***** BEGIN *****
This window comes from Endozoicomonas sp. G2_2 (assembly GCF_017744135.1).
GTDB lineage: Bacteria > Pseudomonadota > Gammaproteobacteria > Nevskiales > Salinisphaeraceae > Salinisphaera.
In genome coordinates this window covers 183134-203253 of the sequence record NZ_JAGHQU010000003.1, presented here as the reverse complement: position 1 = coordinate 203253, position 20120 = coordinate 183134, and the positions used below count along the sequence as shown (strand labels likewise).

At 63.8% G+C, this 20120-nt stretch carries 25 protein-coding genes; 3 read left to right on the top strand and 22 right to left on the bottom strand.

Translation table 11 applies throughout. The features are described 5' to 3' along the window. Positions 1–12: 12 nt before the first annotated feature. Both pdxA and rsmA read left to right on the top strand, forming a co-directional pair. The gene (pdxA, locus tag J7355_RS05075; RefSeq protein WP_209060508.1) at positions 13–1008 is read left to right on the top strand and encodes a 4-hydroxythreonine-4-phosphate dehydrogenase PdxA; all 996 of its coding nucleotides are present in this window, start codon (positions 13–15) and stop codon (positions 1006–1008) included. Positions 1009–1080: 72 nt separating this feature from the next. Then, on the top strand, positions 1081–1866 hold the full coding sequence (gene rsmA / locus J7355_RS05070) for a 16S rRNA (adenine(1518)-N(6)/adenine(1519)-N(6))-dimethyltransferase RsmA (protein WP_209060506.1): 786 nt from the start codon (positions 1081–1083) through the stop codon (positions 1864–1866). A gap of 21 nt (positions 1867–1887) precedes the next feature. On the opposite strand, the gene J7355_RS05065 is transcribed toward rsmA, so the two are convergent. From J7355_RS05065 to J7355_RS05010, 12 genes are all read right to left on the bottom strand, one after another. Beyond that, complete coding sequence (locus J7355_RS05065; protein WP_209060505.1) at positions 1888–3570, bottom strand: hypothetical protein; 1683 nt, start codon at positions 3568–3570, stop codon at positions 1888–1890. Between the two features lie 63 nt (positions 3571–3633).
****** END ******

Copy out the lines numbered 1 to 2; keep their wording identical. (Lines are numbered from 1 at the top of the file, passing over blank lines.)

This window comes from Endozoicomonas sp. G2_2 (assembly GCF_017744135.1).
GTDB lineage: Bacteria > Pseudomonadota > Gammaproteobacteria > Nevskiales > Salinisphaeraceae > Salinisphaera.